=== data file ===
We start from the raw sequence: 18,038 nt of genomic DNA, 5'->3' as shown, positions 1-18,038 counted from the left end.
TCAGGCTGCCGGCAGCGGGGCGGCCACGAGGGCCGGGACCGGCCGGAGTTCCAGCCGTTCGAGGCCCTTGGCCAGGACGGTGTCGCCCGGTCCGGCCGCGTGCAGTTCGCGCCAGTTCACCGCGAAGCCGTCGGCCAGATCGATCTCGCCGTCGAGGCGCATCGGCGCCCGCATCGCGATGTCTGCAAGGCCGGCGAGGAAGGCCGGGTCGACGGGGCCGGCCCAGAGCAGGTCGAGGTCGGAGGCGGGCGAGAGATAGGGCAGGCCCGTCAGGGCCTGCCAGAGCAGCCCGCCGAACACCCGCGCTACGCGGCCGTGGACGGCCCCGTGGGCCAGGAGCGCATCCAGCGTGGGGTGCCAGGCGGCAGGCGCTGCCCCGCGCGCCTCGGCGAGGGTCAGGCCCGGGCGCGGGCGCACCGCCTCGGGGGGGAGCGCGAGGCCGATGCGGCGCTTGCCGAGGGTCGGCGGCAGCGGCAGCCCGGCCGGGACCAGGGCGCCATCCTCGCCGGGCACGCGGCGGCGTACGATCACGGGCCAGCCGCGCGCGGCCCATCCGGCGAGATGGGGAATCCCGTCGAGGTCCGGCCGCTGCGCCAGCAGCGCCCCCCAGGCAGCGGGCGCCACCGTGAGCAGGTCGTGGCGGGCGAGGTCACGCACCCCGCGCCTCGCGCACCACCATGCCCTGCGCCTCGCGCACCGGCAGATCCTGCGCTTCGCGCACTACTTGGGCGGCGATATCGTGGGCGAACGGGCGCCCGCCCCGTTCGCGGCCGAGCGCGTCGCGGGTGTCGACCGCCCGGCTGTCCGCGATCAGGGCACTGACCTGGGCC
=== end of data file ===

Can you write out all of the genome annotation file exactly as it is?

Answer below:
We start from the raw sequence: 18,038 nt of genomic DNA, 5'->3' as shown, positions 1-18,038 counted from the left end.
TCAGGCTGCCGGCAGCGGGGCGGCCACGAGGGCCGGGACCGGCCGGAGTTCCAGCCGTTCGAGGCCCTTGGCCAGGACGGTGTCGCCCGGTCCGGCCGCGTGCAGTTCGCGCCAGTTCACCGCGAAGCCGTCGGCCAGATCGATCTCGCCGTCGAGGCGCATCGGCGCCCGCATCGCGATGTCTGCAAGGCCGGCGAGGAAGGCCGGGTCGACGGGGCCGGCCCAGAGCAGGTCGAGGTCGGAGGCGGGCGAGAGATAGGGCAGGCCCGTCAGGGCCTGCCAGAGCAGCCCGCCGAACACCCGCGCTACGCGGCCGTGGACGGCCCCGTGGGCCAGGAGCGCATCCAGCGTGGGGTGCCAGGCGGCAGGCGCTGCCCCGCGCGCCTCGGCGAGGGTCAGGCCCGGGCGCGGGCGCACCGCCTCGGGGGGGAGCGCGAGGCCGATGCGGCGCTTGCCGAGGGTCGGCGGCAGCGGCAGCCCGGCCGGGACCAGGGCGCCATCCTCGCCGGGCACGCGGCGGCGTACGATCACGGGCCAGCCGCGCGCGGCCCATCCGGCGAGATGGGGAATCCCGTCGAGGTCCGGCCGCTGCGCCAGCAGCGCCCCCCAGGCAGCGGGCGCCACCGTGAGCAGGTCGTGGCGGGCGAGGTCACGCACCCCGCGCCTCGCGCACCACCATGCCCTGCGCCTCGCGCACCGGCAGATCCTGCGCTTCGCGCACTACTTGGGCGGCGATATCGTGGGCGAACGGGCGCCCGCCCCGTTCGCGGCCGAGCGCGTCGCGGGTGTCGACCGCCCGGCTGTCCGCGATCAGGGCACTGACCTGGGCC